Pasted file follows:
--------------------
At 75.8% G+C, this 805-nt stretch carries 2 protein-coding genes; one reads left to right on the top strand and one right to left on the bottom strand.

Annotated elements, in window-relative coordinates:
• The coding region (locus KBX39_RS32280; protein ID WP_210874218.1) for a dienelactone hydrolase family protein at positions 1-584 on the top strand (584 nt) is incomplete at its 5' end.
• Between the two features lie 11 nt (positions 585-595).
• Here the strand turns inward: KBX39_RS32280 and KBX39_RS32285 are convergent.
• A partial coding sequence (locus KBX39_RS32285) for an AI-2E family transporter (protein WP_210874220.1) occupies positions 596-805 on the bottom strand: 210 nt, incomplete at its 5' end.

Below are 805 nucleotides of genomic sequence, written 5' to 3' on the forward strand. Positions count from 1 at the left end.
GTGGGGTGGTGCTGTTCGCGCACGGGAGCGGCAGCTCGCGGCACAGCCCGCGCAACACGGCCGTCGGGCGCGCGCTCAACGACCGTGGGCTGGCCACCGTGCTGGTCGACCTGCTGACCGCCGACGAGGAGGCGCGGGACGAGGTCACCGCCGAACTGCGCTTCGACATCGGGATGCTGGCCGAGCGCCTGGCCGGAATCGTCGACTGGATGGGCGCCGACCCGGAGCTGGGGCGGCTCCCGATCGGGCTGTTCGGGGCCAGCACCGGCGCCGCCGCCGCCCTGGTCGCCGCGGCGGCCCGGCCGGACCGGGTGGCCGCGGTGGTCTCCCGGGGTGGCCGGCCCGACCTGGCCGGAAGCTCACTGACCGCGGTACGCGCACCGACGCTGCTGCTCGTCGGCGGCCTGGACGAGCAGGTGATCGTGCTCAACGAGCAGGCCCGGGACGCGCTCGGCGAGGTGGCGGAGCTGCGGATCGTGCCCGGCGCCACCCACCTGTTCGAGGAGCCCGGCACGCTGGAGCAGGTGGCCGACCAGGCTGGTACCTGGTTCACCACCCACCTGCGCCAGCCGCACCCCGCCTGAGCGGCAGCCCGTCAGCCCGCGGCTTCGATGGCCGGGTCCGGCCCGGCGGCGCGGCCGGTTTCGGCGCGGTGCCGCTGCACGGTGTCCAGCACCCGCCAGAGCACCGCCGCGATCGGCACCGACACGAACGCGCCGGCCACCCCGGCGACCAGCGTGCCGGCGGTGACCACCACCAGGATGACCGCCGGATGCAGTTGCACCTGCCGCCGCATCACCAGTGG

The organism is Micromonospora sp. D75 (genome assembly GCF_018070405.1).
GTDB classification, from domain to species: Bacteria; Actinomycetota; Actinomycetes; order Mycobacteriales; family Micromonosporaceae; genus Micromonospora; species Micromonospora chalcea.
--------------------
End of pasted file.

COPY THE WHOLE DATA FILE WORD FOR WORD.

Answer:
At 75.8% G+C, this 805-nt stretch carries 2 protein-coding genes; one reads left to right on the top strand and one right to left on the bottom strand.

Annotated elements, in window-relative coordinates:
• The coding region (locus KBX39_RS32280; protein ID WP_210874218.1) for a dienelactone hydrolase family protein at positions 1-584 on the top strand (584 nt) is incomplete at its 5' end.
• Between the two features lie 11 nt (positions 585-595).
• Here the strand turns inward: KBX39_RS32280 and KBX39_RS32285 are convergent.
• A partial coding sequence (locus KBX39_RS32285) for an AI-2E family transporter (protein WP_210874220.1) occupies positions 596-805 on the bottom strand: 210 nt, incomplete at its 5' end.

Below are 805 nucleotides of genomic sequence, written 5' to 3' on the forward strand. Positions count from 1 at the left end.
GTGGGGTGGTGCTGTTCGCGCACGGGAGCGGCAGCTCGCGGCACAGCCCGCGCAACACGGCCGTCGGGCGCGCGCTCAACGACCGTGGGCTGGCCACCGTGCTGGTCGACCTGCTGACCGCCGACGAGGAGGCGCGGGACGAGGTCACCGCCGAACTGCGCTTCGACATCGGGATGCTGGCCGAGCGCCTGGCCGGAATCGTCGACTGGATGGGCGCCGACCCGGAGCTGGGGCGGCTCCCGATCGGGCTGTTCGGGGCCAGCACCGGCGCCGCCGCCGCCCTGGTCGCCGCGGCGGCCCGGCCGGACCGGGTGGCCGCGGTGGTCTCCCGGGGTGGCCGGCCCGACCTGGCCGGAAGCTCACTGACCGCGGTACGCGCACCGACGCTGCTGCTCGTCGGCGGCCTGGACGAGCAGGTGATCGTGCTCAACGAGCAGGCCCGGGACGCGCTCGGCGAGGTGGCGGAGCTGCGGATCGTGCCCGGCGCCACCCACCTGTTCGAGGAGCCCGGCACGCTGGAGCAGGTGGCCGACCAGGCTGGTACCTGGTTCACCACCCACCTGCGCCAGCCGCACCCCGCCTGAGCGGCAGCCCGTCAGCCCGCGGCTTCGATGGCCGGGTCCGGCCCGGCGGCGCGGCCGGTTTCGGCGCGGTGCCGCTGCACGGTGTCCAGCACCCGCCAGAGCACCGCCGCGATCGGCACCGACACGAACGCGCCGGCCACCCCGGCGACCAGCGTGCCGGCGGTGACCACCACCAGGATGACCGCCGGATGCAGTTGCACCTGCCGCCGCATCACCAGTGG

The organism is Micromonospora sp. D75 (genome assembly GCF_018070405.1).
GTDB classification, from domain to species: Bacteria; Actinomycetota; Actinomycetes; order Mycobacteriales; family Micromonosporaceae; genus Micromonospora; species Micromonospora chalcea.